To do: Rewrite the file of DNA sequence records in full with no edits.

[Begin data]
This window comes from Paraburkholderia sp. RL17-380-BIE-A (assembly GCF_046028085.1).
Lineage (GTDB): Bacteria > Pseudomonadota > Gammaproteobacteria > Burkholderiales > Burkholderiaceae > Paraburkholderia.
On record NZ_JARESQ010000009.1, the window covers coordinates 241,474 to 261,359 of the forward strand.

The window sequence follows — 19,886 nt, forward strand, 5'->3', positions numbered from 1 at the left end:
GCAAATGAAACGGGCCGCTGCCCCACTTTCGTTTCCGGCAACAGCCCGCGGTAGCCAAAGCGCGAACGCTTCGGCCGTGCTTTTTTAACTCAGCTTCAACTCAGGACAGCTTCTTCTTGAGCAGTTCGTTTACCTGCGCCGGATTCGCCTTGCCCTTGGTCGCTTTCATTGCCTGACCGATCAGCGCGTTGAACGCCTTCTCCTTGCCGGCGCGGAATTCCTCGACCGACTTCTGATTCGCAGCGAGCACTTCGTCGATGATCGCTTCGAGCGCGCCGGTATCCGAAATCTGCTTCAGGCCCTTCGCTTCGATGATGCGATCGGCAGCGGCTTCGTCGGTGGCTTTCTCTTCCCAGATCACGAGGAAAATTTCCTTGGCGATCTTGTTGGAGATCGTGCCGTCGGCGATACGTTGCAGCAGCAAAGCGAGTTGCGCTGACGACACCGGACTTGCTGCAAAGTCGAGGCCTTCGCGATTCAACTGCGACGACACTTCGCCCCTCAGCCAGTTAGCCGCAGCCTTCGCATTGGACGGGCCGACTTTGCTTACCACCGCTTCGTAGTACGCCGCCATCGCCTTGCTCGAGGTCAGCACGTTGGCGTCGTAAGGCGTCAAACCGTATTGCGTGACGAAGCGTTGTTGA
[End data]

This window comes from Paraburkholderia sp. RL17-380-BIE-A (assembly GCF_046028085.1).
Lineage (GTDB): Bacteria > Pseudomonadota > Gammaproteobacteria > Burkholderiales > Burkholderiaceae > Paraburkholderia.
On record NZ_JARESQ010000009.1, the window covers coordinates 241,474 to 261,359 of the forward strand.

The window sequence follows — 19,886 nt, forward strand, 5'->3', positions numbered from 1 at the left end:
GCAAATGAAACGGGCCGCTGCCCCACTTTCGTTTCCGGCAACAGCCCGCGGTAGCCAAAGCGCGAACGCTTCGGCCGTGCTTTTTTAACTCAGCTTCAACTCAGGACAGCTTCTTCTTGAGCAGTTCGTTTACCTGCGCCGGATTCGCCTTGCCCTTGGTCGCTTTCATTGCCTGACCGATCAGCGCGTTGAACGCCTTCTCCTTGCCGGCGCGGAATTCCTCGACCGACTTCTGATTCGCAGCGAGCACTTCGTCGATGATCGCTTCGAGCGCGCCGGTATCCGAAATCTGCTTCAGGCCCTTCGCTTCGATGATGCGATCGGCAGCGGCTTCGTCGGTGGCTTTCTCTTCCCAGATCACGAGGAAAATTTCCTTGGCGATCTTGTTGGAGATCGTGCCGTCGGCGATACGTTGCAGCAGCAAAGCGAGTTGCGCTGACGACACCGGACTTGCTGCAAAGTCGAGGCCTTCGCGATTCAACTGCGACGACACTTCGCCCCTCAGCCAGTTAGCCGCAGCCTTCGCATTGGACGGGCCGACTTTGCTTACCACCGCTTCGTAGTACGCCGCCATCGCCTTGCTCGAGGTCAGCACGTTGGCGTCGTAAGGCGTCAAACCGTATTGCGTGACGAAGCGTTGTTGA